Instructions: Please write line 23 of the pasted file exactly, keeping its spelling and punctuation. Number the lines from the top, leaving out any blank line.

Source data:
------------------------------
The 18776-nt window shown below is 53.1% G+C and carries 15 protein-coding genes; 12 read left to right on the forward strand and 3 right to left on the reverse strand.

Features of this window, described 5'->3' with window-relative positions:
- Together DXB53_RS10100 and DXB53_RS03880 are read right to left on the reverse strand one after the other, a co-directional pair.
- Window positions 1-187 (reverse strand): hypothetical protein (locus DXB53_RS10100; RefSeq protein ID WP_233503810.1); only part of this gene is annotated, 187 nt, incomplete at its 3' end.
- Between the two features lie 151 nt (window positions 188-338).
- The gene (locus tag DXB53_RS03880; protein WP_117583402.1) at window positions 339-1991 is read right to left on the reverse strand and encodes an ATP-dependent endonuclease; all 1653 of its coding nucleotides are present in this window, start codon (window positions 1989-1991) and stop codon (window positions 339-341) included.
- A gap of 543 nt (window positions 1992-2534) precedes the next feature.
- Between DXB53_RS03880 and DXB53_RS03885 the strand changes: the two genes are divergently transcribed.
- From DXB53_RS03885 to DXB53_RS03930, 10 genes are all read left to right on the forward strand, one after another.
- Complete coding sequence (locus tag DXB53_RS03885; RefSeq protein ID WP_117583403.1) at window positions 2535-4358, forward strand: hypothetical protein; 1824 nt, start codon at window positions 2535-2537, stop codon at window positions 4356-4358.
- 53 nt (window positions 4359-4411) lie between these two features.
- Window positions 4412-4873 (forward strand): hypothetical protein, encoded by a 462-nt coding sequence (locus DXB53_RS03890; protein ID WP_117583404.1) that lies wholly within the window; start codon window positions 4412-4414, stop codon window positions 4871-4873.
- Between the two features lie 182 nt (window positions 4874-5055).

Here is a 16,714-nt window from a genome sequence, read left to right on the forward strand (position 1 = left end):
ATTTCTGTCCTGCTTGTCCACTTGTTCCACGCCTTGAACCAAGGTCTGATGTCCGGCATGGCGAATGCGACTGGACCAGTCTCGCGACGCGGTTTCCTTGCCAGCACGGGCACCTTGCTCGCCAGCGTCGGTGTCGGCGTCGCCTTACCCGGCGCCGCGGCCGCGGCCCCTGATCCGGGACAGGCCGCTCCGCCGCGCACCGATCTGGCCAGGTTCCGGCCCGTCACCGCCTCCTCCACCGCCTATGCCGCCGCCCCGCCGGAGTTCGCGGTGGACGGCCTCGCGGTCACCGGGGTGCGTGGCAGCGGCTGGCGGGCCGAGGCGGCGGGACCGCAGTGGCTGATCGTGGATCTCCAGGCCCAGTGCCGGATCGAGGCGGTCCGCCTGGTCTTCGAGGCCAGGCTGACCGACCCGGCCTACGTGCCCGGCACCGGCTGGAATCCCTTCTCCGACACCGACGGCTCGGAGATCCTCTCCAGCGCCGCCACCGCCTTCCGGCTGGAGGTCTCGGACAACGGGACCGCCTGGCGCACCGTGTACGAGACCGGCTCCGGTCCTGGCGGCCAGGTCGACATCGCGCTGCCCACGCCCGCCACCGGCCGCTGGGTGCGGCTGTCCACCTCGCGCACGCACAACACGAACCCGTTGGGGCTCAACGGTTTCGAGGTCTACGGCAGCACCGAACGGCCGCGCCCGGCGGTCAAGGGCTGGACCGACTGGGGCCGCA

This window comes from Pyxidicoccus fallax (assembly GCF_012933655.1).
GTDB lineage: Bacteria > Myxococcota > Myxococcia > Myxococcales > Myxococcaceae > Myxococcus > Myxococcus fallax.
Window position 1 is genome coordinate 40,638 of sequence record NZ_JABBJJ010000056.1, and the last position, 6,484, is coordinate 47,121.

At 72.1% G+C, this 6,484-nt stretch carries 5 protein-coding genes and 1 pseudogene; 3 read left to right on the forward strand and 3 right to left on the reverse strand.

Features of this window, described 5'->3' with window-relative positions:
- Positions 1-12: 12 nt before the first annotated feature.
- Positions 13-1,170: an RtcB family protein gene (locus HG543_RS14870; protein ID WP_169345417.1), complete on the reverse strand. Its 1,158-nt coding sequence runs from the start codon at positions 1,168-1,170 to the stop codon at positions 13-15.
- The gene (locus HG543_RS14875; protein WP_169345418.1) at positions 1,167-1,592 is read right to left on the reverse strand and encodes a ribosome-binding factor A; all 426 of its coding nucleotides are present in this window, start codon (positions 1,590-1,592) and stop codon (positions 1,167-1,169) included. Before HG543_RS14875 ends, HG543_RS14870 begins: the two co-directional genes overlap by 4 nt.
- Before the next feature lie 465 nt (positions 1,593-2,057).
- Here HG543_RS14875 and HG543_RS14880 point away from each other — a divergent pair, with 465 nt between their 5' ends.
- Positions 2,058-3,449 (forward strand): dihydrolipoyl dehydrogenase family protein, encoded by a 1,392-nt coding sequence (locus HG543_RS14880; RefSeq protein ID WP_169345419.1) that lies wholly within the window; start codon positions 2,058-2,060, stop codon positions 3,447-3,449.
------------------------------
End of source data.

- The gene (locus HG543_RS14875; protein WP_169345418.1) at positions 1,167-1,592 is read right to left on the reverse strand and encodes a ribosome-binding factor A; all 426 of its coding nucleotides are present in this window, start codon (positions 1,590-1,592) and stop codon (positions 1,167-1,169) included. Before HG543_RS14875 ends, HG543_RS14870 begins: the two co-directional genes overlap by 4 nt.